Last night I was window shopping on Kindle and once again found The Gangster’s Gita sitting there asking to be read. I instinctively downloaded it but it was almost midnight. I told myself I will have a look at the ‘Translator’s Note’ and read the rest of the book the next morning. The translation is done by Prathibha Nandakumar and the original title in Kannada is Edegarike. In her note, she talks about the author and his love of literature. She also talks about how translating his book hasn’t been an easier task given Sreedhar’s distinct style of writing along with the need to retain the nuances of the original narration in Kannada. However, all the hard work and the multiple drafts of translation seems to have paid off, because I couldn’t just stop with the translator’s note. Before I knew it, I was already reading the last lines of the book and I must credit the translator as much as the author for the scintillating read. Personally for me, one of the best things that happened to the book is Prathibha’s translation along with her note.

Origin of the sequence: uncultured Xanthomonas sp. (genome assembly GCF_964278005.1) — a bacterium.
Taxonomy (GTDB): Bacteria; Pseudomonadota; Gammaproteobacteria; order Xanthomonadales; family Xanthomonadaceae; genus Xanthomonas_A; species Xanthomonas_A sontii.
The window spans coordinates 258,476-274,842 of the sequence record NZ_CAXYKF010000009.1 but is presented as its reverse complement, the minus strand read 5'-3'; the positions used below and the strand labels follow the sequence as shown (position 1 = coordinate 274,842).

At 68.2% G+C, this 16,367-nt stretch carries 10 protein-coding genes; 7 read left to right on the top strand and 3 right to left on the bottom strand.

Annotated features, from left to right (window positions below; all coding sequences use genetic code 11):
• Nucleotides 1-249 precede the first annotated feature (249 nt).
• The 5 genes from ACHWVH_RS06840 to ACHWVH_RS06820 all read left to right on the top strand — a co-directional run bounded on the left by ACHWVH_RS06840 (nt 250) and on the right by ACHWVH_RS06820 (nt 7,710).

The publisher’s note claims that this is a work of fiction and the usual that follows. However, the book begins with words of Erik Erikson – ‘A novel is not necessarily a work of fiction’. The narrator is our very Sreedhar Anna who entered the criminal world under the strangest of circumstances. However, the real protagonist of this stirring story seems to be Sona. Sona belonged with the mafia of the Mumbai underworld and was sent to Bangalore on an assignment that involved Sreedhar Anna and his boss. The sudden turn of events leads to Sreedhar Anna meeting Sona. The duo is then compelled by circumstances to leave Bangalore to Sakleshpur along with Sreedhar Anna’s boss and some of their boys. During their adventurous trip and their stay in Sakleshpur, Sreedhar Anna and Sona get acquainted with each other.